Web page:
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Von kleglichem vnzeitigem Tod Eduardi des Sechsten, Königs zu Engelland etc. Warhafftiger gründlicher Bericht vnd erzelung der dinge vnd veranderung[n], so sich in dem löblichen Königreich Engelland, Anno Christi 1553. im Monat Julio zugetragen. Leipzig, [Jakob Barwald],

VINCENTIUS Petrus (1554.)


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4to. [12]ff. Bound in later vellum wrappers.

A rare eye-witness account of the struggle for succession following the death of Edward VI. It relates the events of July 1553 when John Dudley, Duke of Northumberland, attempted to put his daughter-in-law Lady Jane Grey on the English throne. The account accuses Dudley, who was de facto regent, of causing or accelerating Edward's death by poison or the dagger, and describes him as "gaping like a crow for carrion" after the king's demise. It also makes clear the lack of public support in London and the country for Lady Jane Grey as monarch, as well as describing the wavering loyalties of the privy counsellors bullied by the primus inter pares Dudley, and the scenes of jubilation when Mary was proclaimed rightful Queen on 19 July. The author ends his tract with details of Mary's magnificent entry into London on 3 August, which was full of regal pomp and ceremony, and notes that, "It is highly worthy of the consideration of all good men that this wonderful vicissitude of the greatest revolutions was experienced in the kingdom of Britain within the space of a month without slaughter or bloodshed, excepting the murder of King Edward, owing to the singular beneficence of God". Authorship has been ascribed to the Lutheran pedagogue Petrus Vincentius (Peter Vietz, 1519-81), who was in England at the time as a member of the Hansa delegation. His authorship shows the international interest in the succession question. Germany was particularly interested as Mary was Charles V's cousin and, although Northumberland's government was protestant, this legitimacy of succession was the main concern. Further factors included Northumberland's pro-French policy and the possible restriction of German trade. Other suggested authors are the Italian theologian Pietro Martire Vermigli, a close friend of Thomas Cramner, and the Swiss protestant theologian Peter Viret.The account was first published in Wittenberg in a Latin and a German edition in 1553 with this sole Leipzig edition appearing in the following year. According to VD16 no further editions were published and all are very rare. OCLC records only one copy of our edition in U.S. libraries and no copies of the Wittenberg printing.VD16 V1093 (online 4 copies). OCLC (Yale copy only in U.S.). COPAC (BL only). Ref: Denys Hay, The 'Narratio Historica' of Petrus Vincentius, 1553, in English Historical Review, Vol. 63, No. 248 (Juli 1948), pp. 350-356.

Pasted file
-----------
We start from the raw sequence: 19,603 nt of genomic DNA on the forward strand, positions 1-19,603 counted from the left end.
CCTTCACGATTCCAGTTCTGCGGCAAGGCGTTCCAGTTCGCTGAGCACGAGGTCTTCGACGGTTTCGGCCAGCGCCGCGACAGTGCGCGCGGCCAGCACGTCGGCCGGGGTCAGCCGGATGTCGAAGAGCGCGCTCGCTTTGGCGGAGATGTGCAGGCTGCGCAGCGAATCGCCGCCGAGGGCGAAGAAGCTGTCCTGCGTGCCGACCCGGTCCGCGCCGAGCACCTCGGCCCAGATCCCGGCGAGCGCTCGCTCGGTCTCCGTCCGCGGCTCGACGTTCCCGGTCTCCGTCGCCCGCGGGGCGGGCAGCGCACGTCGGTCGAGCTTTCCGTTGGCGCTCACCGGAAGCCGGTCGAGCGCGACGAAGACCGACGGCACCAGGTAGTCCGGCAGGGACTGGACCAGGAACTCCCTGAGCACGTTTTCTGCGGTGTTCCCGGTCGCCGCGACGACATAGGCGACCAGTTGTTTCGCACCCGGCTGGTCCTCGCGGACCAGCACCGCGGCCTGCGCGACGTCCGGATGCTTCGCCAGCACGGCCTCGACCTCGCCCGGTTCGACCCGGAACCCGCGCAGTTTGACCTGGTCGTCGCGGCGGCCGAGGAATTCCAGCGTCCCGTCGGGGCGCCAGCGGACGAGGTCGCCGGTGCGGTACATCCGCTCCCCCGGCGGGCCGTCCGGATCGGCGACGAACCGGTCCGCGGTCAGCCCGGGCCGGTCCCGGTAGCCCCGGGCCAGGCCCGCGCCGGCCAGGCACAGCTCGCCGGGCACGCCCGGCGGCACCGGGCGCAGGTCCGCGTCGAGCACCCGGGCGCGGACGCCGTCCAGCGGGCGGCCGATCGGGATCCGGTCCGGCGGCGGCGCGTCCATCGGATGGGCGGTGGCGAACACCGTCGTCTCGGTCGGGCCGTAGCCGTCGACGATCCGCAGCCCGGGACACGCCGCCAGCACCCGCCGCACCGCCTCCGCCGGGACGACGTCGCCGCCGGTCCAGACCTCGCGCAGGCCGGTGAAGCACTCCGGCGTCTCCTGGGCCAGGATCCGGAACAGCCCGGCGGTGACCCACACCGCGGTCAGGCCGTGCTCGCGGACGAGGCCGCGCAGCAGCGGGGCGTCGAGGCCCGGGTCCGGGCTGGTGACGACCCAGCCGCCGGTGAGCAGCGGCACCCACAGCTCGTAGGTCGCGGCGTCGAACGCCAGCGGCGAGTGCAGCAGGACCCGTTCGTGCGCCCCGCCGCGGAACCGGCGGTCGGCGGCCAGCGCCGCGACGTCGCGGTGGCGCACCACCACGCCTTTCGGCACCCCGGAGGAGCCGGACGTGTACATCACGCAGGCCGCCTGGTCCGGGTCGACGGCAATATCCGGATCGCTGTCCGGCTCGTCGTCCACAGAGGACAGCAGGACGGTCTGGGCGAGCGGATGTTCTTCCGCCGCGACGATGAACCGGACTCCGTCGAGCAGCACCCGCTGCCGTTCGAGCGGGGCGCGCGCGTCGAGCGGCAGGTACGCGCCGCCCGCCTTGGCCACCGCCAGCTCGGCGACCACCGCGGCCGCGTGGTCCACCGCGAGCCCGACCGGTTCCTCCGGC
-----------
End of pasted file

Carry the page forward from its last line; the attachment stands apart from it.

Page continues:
Stock Code: 46868